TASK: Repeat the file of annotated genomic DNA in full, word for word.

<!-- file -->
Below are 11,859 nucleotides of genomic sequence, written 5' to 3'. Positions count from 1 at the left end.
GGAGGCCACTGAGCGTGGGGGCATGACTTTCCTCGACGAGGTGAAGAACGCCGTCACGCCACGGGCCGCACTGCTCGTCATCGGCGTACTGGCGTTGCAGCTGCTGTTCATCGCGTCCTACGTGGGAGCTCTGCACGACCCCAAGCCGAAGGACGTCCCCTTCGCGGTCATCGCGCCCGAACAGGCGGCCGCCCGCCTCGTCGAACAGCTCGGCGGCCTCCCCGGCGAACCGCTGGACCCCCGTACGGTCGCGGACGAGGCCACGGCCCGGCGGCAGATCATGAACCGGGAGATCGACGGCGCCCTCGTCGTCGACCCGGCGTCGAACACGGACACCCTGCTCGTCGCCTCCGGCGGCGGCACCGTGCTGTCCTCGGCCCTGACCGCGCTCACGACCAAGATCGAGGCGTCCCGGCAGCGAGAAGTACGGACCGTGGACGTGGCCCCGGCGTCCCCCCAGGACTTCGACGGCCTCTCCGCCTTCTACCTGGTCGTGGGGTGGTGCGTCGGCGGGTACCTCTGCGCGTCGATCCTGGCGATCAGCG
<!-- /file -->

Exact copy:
Below are 11,859 nucleotides of genomic sequence, written 5' to 3'. Positions count from 1 at the left end.
GGAGGCCACTGAGCGTGGGGGCATGACTTTCCTCGACGAGGTGAAGAACGCCGTCACGCCACGGGCCGCACTGCTCGTCATCGGCGTACTGGCGTTGCAGCTGCTGTTCATCGCGTCCTACGTGGGAGCTCTGCACGACCCCAAGCCGAAGGACGTCCCCTTCGCGGTCATCGCGCCCGAACAGGCGGCCGCCCGCCTCGTCGAACAGCTCGGCGGCCTCCCCGGCGAACCGCTGGACCCCCGTACGGTCGCGGACGAGGCCACGGCCCGGCGGCAGATCATGAACCGGGAGATCGACGGCGCCCTCGTCGTCGACCCGGCGTCGAACACGGACACCCTGCTCGTCGCCTCCGGCGGCGGCACCGTGCTGTCCTCGGCCCTGACCGCGCTCACGACCAAGATCGAGGCGTCCCGGCAGCGAGAAGTACGGACCGTGGACGTGGCCCCGGCGTCCCCCCAGGACTTCGACGGCCTCTCCGCCTTCTACCTGGTCGTGGGGTGGTGCGTCGGCGGGTACCTCTGCGCGTCGATCCTGGCGATCAGCG